It’s not easy to negotiate the subject of motherhood–to chart a course between the Scylla of sentimentality and the Charybdis of gleeful attack. Yet why should it be so hard? I have a mother; you have one. I am a mother. Maybe you are too, or will be one day. But motherhood is a lost continent, a terrain so vast and intricate and overgrown with feelings that few even attempt to map it.

Veteran solo artist Jenny Magnus, who has a young child, makes the attempt in Cant, a 45-minute monologue (with songs) that’s running as part of the 15th annual Rhinoceros Theater Festival. Magnus has a lot of performance experience, but her newness as a mother gives this piece its freshness, its emotion, its honesty, and–for better or worse–its indirection. She attacks the subject not single-mindedly but somewhat distractedly, surrounding it with various characters: using as props only a folding chair and a pillowlike bag of rice, she plays good mothers, bad mothers, a self-absorbed young father, the hard-bitten mother of a mother, and a lactation consultant/nurse’s assistant.

There’s one thing about motherhood: it lands you smack-dab in the middle of the land of the body. (And you don’t get out until your children let you–if then.) Many of the threads in Cant revolve around the body, especially the act of eating, and Magnus weaves them together with ease, segueing from a song about the “sweetness of the drug” to a stand-up bit in which she sticks her butt out at us and asks “How can it be that the bigger I get the more invisible I become?” (hilarious to any woman who’s ever felt she’s no longer on the hottie radar) to a bit in which she “eats” her baby (played by the soft white bag). Every loving parent understands the desire to consume the child, which is so “delicious,” in Magnus’s word. We work backward from this scene to the mother’s sweet, drugged state, and indirectly to the drugged feeling of boredom and depression once one is stuck at home with young children, which can lead to the drug of overeating.

Hunger, feeding, and exercise all figure in Cant. When Magnus strings up the pillow to stand in for a punching bag and starts jabbing at it and talking about what an attractive person she is, we naturally assume a new mom has gone to the gym to improve her appearance and self-esteem. But no, this is the insensitive husband of a young mother. The exercise motif is Magnus’s excuse to muse about one’s relation to oneself, another issue that parenthood brings to the fore: What constitutes self-pity? What’s the value of self-sacrifice? Now that I’m “evaporating” (to use Magnus’s term), how do I maintain what’s left of me?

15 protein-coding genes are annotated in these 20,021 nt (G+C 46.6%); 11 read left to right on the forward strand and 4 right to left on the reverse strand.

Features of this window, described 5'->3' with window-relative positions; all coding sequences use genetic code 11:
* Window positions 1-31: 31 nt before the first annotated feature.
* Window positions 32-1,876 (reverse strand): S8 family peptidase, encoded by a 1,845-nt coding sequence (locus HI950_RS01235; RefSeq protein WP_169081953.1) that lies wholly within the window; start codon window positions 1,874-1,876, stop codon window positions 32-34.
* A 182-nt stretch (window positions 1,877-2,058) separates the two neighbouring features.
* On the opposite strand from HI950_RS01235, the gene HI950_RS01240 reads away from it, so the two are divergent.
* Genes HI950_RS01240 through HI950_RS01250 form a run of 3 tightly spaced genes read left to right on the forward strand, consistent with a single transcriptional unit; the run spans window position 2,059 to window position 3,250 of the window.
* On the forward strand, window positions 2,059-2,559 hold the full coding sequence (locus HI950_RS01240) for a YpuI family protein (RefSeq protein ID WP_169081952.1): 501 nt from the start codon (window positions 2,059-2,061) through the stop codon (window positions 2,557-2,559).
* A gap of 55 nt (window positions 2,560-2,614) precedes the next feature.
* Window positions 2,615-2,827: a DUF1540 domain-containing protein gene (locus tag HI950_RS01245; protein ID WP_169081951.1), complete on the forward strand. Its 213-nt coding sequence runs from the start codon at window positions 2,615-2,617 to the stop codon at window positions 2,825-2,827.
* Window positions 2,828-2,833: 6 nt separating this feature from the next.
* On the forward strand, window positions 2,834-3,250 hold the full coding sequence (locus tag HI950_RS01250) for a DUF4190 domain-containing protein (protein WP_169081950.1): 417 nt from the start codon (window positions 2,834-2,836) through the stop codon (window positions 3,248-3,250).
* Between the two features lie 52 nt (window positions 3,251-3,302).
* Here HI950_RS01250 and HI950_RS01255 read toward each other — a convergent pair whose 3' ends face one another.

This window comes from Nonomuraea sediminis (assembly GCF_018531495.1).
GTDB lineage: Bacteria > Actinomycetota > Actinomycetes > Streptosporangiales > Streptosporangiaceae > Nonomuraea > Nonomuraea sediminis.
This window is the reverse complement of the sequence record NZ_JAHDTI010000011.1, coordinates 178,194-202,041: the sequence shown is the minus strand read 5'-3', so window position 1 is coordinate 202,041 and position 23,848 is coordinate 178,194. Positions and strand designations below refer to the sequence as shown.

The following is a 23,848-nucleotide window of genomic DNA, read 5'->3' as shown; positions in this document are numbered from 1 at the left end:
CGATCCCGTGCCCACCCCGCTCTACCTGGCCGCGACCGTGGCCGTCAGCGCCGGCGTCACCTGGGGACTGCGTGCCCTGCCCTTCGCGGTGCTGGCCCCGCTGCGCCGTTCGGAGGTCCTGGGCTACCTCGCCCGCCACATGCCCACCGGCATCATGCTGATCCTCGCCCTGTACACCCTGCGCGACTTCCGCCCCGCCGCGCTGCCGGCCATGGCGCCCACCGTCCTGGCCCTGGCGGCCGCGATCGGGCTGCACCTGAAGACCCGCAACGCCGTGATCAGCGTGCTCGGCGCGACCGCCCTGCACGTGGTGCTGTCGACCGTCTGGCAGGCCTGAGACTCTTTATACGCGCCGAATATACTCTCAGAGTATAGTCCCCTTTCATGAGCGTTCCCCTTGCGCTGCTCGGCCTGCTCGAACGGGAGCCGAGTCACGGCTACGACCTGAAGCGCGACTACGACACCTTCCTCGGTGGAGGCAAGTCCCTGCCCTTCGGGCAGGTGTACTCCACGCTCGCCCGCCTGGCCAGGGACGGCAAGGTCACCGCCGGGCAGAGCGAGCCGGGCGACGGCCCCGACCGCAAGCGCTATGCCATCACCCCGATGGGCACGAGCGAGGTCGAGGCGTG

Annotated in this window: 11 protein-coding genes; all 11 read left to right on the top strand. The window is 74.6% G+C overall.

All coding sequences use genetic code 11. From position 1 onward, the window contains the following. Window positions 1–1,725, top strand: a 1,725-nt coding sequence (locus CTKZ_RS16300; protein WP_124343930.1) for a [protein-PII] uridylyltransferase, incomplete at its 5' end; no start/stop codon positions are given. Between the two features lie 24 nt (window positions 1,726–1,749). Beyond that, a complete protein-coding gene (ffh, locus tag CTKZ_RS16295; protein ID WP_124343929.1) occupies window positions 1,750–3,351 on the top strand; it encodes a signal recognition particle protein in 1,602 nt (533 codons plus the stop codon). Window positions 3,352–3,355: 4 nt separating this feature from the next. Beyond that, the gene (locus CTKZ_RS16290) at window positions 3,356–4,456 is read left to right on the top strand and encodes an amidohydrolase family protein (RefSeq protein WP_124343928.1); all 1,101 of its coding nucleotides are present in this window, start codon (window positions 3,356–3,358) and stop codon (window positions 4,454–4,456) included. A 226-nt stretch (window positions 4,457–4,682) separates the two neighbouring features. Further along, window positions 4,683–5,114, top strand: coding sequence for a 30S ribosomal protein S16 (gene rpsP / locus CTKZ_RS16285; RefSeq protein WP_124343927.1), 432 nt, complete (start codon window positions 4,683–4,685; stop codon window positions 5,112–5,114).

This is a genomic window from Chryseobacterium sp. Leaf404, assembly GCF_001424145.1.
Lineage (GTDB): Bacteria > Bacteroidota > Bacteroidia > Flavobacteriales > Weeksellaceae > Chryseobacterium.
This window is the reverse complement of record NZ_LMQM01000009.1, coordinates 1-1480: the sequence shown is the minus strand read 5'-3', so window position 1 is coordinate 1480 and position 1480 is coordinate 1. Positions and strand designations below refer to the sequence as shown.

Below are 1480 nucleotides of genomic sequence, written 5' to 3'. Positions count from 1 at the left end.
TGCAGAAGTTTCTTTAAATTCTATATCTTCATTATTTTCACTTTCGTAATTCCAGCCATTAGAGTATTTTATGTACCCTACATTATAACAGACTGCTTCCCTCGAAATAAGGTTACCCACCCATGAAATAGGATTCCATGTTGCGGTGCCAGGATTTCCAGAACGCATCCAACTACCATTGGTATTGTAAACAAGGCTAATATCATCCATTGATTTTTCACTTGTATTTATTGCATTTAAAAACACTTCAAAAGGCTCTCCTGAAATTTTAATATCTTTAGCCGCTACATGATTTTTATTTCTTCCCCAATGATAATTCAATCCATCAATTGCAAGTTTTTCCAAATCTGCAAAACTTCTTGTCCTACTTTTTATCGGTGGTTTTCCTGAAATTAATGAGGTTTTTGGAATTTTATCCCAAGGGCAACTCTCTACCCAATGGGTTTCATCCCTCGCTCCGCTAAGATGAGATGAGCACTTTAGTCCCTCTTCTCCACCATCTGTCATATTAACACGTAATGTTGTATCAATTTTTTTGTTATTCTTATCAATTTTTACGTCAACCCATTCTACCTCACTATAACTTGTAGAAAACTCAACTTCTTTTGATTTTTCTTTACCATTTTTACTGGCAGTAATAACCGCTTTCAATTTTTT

Sucking also figures in Magnus’s universe of consuming. Of course babies suck, but she also alludes–briefly and unsatisfactorily–to the sexual side of sucking. This section then turns into cultural commentary, as Magnus talks about TV shows and how mama and papa give us sugary foods to suck out of bottles because some things are just “too hard to look at.” The preceding section is a list of the many meanings of “cant,” and in the section before that a self-righteous mom talks about good kids being obedient and the stupid stuff kids do and how the soldiers were being good kids but nevertheless must be punished, while the prisoners were being bad and so must also be punished. Clearly a comment on Abu Ghraib and the sort of mentality that assumes the right to pass judgment on others and inflict punishment, this section is confused, possibly on purpose. You have to admire Magnus’s intent: to broaden the scope of a piece about motherhood, creating an analogy between government/cultural mavens and authoritarian or spoiling parents. But at this point the connection is sketchy and intellectual in a way that the rest of Cant is not.

Magnus embodies her characters brilliantly, though some are better conceived than others. The asshole husband is funny but a bit predictable. The lactation consultant, however, is a masterful creation, ambiguous and heartrending. Adopting a strong midwestern accent and the sweet, self-effacing but nevertheless judgmental tone of a woman deeply invested in being nice, Magnus makes us despise this seemingly prissy character–who then turns out to have a lot to say. Perhaps alluding to the final chapter in The Grapes of Wrath, when Tom Joad’s sister nurses a dying stranger, Magnus creates at the end a shocking word picture encapsulating all that’s consuming and dangerous about being a mother, or a child. The song that closes this section–and the piece–movingly evokes the certainty of separation and loss inherent in all deep love.

Art accompanying story in printed newspaper (not available in this archive): photos/Robert Drea.